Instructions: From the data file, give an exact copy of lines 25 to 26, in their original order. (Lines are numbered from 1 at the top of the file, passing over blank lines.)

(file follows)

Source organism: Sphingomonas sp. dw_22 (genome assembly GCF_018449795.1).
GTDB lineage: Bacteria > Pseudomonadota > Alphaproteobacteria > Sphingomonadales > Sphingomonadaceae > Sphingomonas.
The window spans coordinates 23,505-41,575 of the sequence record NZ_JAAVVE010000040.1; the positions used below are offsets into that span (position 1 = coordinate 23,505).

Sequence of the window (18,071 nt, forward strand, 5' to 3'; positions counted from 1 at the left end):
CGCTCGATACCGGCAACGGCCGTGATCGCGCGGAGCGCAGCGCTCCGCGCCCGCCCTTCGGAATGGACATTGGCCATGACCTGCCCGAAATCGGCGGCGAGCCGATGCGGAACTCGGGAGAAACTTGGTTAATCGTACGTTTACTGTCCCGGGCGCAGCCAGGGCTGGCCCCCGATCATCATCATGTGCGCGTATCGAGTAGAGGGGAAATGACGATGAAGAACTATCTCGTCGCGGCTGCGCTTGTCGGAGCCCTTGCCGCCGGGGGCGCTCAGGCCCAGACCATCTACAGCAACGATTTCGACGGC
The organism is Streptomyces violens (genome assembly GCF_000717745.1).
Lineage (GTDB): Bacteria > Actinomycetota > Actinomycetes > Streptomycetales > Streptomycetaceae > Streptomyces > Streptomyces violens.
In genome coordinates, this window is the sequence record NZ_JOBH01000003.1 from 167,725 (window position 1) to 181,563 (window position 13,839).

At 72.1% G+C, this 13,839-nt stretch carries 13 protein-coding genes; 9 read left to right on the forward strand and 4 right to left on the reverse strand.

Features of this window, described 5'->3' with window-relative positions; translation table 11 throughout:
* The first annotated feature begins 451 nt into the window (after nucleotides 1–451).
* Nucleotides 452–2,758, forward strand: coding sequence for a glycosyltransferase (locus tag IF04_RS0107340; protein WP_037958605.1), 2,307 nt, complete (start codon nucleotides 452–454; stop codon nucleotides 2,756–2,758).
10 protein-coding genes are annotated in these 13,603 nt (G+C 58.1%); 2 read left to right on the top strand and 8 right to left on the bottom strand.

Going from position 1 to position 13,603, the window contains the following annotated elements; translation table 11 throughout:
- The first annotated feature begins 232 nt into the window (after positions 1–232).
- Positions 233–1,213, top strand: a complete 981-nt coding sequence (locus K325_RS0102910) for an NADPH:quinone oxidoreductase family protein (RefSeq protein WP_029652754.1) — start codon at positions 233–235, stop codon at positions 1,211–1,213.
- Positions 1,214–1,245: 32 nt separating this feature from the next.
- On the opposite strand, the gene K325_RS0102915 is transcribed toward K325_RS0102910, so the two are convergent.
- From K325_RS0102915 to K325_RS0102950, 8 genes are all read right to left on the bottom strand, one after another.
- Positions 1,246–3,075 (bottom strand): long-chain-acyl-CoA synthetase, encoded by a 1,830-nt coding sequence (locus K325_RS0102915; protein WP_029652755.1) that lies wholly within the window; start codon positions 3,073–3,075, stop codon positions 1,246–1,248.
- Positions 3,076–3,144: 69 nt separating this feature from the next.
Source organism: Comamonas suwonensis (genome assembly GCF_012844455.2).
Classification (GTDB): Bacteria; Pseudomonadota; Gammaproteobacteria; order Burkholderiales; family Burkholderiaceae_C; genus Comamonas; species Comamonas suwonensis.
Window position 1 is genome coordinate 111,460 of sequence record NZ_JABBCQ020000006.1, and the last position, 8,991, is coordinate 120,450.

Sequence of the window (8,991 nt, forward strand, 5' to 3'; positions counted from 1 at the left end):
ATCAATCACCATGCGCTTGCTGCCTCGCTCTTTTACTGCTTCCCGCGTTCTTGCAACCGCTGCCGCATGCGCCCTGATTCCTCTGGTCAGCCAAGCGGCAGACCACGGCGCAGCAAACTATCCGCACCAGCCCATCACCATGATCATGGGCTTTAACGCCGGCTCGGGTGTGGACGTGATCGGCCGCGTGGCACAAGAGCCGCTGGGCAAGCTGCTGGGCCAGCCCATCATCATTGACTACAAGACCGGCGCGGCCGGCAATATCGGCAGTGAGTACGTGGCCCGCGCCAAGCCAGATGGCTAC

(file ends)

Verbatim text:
Sequence of the window (8,991 nt, forward strand, 5' to 3'; positions counted from 1 at the left end):
ATCAATCACCATGCGCTTGCTGCCTCGCTCTTTTACTGCTTCCCGCGTTCTTGCAACCGCTGCCGCATGCGCCCTGATTCCTCTGGTCAGCCAAGCGGCAGACCACGGCGCAGCAAACTATCCGCACCAGCCCATCACCATGATCATGGGCTTTAACGCCGGCTCGGGTGTGGACGTGATCGGCCGCGTGGCACAAGAGCCGCTGGGCAAGCTGCTGGGCCAGCCCATCATCATTGACTACAAGACCGGCGCGGCCGGCAATATCGGCAGTGAGTACGTGGCCCGCGCCAAGCCAGATGGCTAC